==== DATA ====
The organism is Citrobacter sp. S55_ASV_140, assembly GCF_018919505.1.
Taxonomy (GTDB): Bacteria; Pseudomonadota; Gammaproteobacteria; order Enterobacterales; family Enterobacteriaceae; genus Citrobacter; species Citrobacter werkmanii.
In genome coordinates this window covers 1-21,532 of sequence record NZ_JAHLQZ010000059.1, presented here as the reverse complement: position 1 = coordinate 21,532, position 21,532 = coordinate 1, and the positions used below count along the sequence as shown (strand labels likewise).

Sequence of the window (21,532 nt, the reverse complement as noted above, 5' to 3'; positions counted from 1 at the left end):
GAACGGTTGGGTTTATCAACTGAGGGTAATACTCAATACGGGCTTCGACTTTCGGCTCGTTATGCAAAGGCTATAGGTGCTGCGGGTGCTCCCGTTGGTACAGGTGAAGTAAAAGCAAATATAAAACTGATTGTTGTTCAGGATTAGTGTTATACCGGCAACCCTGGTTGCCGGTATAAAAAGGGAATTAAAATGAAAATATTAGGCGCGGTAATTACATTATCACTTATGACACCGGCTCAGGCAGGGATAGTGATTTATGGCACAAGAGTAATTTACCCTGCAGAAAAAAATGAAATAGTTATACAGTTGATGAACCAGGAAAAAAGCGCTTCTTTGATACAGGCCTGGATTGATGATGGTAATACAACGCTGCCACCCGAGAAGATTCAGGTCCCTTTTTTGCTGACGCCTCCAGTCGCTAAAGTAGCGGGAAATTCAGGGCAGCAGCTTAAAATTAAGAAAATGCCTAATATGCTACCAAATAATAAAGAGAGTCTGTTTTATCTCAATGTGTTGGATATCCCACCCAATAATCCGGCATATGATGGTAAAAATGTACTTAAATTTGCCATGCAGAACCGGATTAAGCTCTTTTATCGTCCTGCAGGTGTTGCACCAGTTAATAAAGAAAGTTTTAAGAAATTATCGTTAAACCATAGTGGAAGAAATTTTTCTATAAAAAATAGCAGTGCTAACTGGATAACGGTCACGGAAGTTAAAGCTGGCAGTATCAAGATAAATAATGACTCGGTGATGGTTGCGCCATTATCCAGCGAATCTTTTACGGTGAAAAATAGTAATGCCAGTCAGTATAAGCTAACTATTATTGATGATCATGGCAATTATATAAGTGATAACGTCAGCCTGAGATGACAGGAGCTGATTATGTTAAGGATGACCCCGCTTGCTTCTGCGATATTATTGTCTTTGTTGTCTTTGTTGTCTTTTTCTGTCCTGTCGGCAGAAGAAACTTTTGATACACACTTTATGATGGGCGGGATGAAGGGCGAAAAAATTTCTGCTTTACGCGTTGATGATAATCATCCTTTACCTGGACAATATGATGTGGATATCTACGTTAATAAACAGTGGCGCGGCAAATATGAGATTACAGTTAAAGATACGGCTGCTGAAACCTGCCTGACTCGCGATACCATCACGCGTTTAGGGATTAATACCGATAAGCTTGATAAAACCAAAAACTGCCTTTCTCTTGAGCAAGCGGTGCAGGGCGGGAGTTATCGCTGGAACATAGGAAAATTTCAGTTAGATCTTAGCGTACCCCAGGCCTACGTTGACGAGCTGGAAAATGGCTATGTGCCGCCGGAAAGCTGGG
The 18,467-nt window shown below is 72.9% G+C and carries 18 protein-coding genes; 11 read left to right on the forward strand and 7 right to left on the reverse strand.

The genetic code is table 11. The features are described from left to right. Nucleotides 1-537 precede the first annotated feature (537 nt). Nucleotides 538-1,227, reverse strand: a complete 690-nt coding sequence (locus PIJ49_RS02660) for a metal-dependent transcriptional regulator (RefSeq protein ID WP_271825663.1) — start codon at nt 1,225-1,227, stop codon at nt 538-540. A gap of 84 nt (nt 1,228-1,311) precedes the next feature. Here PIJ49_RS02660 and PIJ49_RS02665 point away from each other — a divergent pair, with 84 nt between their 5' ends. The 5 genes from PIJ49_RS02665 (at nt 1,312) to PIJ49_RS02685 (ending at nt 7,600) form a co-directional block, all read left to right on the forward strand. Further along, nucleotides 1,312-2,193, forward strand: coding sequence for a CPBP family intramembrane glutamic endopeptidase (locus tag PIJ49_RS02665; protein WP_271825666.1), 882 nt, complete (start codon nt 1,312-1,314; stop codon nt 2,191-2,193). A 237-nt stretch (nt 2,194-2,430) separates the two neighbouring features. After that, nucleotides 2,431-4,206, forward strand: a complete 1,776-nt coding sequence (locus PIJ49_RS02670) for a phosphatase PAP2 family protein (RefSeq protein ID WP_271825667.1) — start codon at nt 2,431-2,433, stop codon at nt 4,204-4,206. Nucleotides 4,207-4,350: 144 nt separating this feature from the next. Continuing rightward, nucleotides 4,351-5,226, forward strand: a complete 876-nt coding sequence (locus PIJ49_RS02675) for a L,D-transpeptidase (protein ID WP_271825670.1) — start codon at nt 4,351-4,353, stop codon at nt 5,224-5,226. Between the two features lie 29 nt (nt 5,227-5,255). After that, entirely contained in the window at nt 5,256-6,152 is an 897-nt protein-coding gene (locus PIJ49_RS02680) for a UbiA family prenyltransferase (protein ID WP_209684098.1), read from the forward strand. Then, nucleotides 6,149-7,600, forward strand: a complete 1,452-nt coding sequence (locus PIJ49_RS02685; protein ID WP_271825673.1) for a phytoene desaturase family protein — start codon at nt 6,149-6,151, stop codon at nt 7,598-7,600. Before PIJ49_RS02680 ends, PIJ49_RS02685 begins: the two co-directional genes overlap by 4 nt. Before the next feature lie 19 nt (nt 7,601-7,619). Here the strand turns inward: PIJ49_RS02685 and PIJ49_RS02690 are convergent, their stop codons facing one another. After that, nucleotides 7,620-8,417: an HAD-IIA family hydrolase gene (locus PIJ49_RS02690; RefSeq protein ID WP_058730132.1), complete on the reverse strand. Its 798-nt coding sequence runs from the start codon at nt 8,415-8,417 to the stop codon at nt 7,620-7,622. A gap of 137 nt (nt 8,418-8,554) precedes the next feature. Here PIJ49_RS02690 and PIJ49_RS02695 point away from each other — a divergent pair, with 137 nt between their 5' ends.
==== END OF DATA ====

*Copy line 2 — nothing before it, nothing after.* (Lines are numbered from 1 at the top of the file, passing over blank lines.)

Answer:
Taxonomy (GTDB): Bacteria; Pseudomonadota; Gammaproteobacteria; order Enterobacterales; family Enterobacteriaceae; genus Citrobacter; species Citrobacter werkmanii.